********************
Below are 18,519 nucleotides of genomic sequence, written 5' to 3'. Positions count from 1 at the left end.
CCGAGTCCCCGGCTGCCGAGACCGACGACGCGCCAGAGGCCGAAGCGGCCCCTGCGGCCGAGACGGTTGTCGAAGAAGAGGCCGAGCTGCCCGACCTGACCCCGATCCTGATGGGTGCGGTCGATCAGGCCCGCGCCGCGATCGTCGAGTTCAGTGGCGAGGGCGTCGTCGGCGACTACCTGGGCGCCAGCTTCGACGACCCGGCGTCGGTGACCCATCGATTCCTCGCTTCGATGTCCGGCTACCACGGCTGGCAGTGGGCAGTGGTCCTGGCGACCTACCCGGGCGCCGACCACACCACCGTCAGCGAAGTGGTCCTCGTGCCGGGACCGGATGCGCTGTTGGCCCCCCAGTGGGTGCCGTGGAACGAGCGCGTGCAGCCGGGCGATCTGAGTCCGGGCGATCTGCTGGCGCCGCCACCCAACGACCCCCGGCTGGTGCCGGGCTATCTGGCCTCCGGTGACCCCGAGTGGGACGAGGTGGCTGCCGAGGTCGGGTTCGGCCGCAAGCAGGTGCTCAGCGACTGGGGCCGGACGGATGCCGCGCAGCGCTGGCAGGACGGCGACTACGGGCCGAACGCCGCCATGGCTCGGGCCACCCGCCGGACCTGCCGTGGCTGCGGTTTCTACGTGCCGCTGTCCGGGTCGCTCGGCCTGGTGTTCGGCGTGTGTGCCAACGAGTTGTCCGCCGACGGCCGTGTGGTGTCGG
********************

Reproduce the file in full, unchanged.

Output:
Below are 18,519 nucleotides of genomic sequence, written 5' to 3'. Positions count from 1 at the left end.
CCGAGTCCCCGGCTGCCGAGACCGACGACGCGCCAGAGGCCGAAGCGGCCCCTGCGGCCGAGACGGTTGTCGAAGAAGAGGCCGAGCTGCCCGACCTGACCCCGATCCTGATGGGTGCGGTCGATCAGGCCCGCGCCGCGATCGTCGAGTTCAGTGGCGAGGGCGTCGTCGGCGACTACCTGGGCGCCAGCTTCGACGACCCGGCGTCGGTGACCCATCGATTCCTCGCTTCGATGTCCGGCTACCACGGCTGGCAGTGGGCAGTGGTCCTGGCGACCTACCCGGGCGCCGACCACACCACCGTCAGCGAAGTGGTCCTCGTGCCGGGACCGGATGCGCTGTTGGCCCCCCAGTGGGTGCCGTGGAACGAGCGCGTGCAGCCGGGCGATCTGAGTCCGGGCGATCTGCTGGCGCCGCCACCCAACGACCCCCGGCTGGTGCCGGGCTATCTGGCCTCCGGTGACCCCGAGTGGGACGAGGTGGCTGCCGAGGTCGGGTTCGGCCGCAAGCAGGTGCTCAGCGACTGGGGCCGGACGGATGCCGCGCAGCGCTGGCAGGACGGCGACTACGGGCCGAACGCCGCCATGGCTCGGGCCACCCGCCGGACCTGCCGTGGCTGCGGTTTCTACGTGCCGCTGTCCGGGTCGCTCGGCCTGGTGTTCGGCGTGTGTGCCAACGAGTTGTCCGCCGACGGCCGTGTGGTGTCGG